C/O Tony Sebastian, Unsplash
While we may perceive ourselves as worlds away, we’re much closer than we think
Let’s set this story during Welcome Week of 2019. Surrounded by other 2023s, I ventured into the thick swarm of students on the field outside Burke Science Building. Before I could take a breath, I was asked a question that all of us had heard countless times during that week.
“What program are you in? Like, are you a science kid or an English kid?”
I’d answer with “science kid” and move on with my life. No big deal, right? Well, not exactly. As I went through two more years of university, I discovered there was a greater divide in the sciences and humanities than I had first realized. Science kids were the kind that would rather solve complex chemistry problems than go near an essay. Humanities kids could write 20-page essays but god forbid they took a physics class.
As far from the truth as these generalizations may be, they do exist and they do persist. The general public’s perception of students who pursue science and students who pursue the humanities are closer to these reductive statements than we may think.
This issue has been discussed at length, not only by students like us, but also by renowned professors across the world. In 2018, the University of King’s College in Halifax held a roundtable discussion on this exact topic. These scholars, particularly Evelyn Fox Keller, talked about the territorial criticism they felt as an expert in history, physics and biology. The roundtable came to the conclusion that the sciences and humanities are often presented with the same problems, such as climate change, but rarely work together to solve them.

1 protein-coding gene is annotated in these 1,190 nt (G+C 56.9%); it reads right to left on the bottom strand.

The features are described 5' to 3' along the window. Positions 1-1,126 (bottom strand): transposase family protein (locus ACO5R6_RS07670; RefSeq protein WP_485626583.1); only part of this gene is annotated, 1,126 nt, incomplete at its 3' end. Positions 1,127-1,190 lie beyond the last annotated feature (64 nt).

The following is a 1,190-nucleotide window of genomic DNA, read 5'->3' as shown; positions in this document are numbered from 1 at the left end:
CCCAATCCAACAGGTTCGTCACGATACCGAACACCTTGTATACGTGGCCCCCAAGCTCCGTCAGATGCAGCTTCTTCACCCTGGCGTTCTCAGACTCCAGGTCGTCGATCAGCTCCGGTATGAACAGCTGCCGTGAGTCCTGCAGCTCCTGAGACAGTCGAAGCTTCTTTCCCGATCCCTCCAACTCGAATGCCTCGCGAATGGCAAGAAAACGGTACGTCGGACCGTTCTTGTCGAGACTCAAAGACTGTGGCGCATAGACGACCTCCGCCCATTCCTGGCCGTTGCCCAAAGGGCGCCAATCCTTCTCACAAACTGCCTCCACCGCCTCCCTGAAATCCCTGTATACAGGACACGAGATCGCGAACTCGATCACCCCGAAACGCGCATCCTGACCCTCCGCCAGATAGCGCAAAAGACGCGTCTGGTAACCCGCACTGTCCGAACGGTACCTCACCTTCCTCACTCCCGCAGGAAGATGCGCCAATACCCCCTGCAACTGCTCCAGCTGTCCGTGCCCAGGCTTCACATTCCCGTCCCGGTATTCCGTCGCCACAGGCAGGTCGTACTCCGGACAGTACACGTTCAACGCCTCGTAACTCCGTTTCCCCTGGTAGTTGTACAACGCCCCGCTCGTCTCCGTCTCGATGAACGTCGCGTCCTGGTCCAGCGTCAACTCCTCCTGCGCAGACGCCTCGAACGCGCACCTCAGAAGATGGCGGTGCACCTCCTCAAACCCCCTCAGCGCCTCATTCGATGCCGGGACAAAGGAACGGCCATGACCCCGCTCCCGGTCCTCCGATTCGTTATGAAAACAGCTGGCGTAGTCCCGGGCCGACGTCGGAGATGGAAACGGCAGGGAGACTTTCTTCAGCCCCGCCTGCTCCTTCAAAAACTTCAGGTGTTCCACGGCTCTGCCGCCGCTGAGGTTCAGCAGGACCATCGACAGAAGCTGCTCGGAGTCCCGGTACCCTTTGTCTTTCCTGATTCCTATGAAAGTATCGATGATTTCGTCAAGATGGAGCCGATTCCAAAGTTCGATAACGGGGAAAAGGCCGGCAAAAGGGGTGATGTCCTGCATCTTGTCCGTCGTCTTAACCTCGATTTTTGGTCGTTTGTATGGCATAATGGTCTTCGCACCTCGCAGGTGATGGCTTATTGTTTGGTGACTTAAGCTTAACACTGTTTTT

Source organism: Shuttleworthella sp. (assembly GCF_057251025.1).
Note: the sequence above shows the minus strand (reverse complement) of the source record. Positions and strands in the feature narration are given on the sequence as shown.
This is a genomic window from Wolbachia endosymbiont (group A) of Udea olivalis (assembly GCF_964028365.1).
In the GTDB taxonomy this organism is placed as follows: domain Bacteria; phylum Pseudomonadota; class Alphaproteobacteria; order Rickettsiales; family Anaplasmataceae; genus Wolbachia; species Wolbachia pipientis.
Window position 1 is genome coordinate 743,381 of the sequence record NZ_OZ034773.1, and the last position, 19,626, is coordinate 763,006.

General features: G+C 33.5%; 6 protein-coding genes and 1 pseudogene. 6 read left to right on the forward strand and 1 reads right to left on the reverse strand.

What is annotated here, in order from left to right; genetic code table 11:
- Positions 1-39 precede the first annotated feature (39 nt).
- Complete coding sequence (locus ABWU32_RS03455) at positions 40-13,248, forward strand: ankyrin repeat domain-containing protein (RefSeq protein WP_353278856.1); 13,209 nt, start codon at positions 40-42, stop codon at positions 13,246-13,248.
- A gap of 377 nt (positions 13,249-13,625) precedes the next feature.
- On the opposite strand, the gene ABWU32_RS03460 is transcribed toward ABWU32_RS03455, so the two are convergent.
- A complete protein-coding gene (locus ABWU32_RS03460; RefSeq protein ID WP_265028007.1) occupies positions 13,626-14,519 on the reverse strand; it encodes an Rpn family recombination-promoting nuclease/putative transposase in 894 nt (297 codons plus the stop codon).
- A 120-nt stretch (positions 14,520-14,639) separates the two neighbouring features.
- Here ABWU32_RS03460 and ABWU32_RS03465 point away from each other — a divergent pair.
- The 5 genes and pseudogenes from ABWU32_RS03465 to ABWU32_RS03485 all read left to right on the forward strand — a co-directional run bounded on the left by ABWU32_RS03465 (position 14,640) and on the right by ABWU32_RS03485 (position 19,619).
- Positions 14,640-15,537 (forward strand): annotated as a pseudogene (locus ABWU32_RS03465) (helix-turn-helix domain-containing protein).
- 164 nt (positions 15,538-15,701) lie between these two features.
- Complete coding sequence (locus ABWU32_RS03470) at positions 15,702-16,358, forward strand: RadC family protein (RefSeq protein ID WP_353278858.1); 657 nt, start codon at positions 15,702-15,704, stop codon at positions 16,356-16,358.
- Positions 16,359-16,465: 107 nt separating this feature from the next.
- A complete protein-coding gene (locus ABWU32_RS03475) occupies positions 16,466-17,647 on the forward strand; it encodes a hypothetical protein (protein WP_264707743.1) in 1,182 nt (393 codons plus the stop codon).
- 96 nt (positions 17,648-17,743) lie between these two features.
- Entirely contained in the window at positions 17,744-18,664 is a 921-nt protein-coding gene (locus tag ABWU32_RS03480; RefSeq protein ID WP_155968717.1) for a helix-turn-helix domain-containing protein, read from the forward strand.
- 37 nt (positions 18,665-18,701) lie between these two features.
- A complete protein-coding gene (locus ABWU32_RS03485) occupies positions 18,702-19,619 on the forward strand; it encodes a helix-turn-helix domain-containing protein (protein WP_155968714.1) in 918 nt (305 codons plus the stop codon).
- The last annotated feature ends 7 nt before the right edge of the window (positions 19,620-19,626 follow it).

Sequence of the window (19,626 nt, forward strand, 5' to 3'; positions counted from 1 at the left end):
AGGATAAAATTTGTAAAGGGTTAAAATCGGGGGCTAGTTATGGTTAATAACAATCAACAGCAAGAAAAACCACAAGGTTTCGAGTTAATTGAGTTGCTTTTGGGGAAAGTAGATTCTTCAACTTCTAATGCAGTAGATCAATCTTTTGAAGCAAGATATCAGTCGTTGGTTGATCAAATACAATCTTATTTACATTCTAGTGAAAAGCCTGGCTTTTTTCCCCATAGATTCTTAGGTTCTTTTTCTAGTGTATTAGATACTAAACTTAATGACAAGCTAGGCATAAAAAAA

Not only does this divide affect worldly problems, but it also affects us all on a smaller scale of interests and extracurricular activities. Why are only science students expected to take on research positions? This rush to get involved in research activities is a constant discussion in the echo chamber of undergraduate science students, often with no mention of research efforts in the social sciences and humanities.
With such a binary in expected extracurriculars, this frame of thinking has also found its way into job interviews. Mahnoor Malik, a third-year health sciences student, reflected on her experience of this phenomenon.
“I was in an interview, hoping to get a position writing for this website I’m really fond of. The interview was going great, but they did comment on how my writing experience was largely scientific. I understand where they were coming from, but it was also shocking to see how my scientific writing experience wasn’t valued as much as other writing experiences were,” explained Malik.
This experience isn’t unique to one individual. The separation between these two fields has led to a lack of understanding of each other from both sides. By allowing this distance to exist, we inevitably divide ourselves into different social and professional groups.
We allow these preconceived notions to affect our judgement of each other. From a STEM perspective especially, we’re all somewhat guilty of assuming that non-STEM programs have fewer career opportunities. However, graduates of social sciences programs not only have similar employment rates to STEM graduates, but are also valued by employers for their critical thinking, emotional intelligence and ethical reasoning.
On a personal level, I have had a passion for writing for as long as I can remember. However, I assumed that once I chose my path of health sciences, writing could be nothing more than a hobby. My label was now to be science and science alone.
Imagine my surprise when I joined the Silhouette and found just as many science kids as humanities kids as arts kids on our staff. In a short couple of months, this team has opened my eyes to the fact that these insurmountable obstacles that we created are largely imaginative.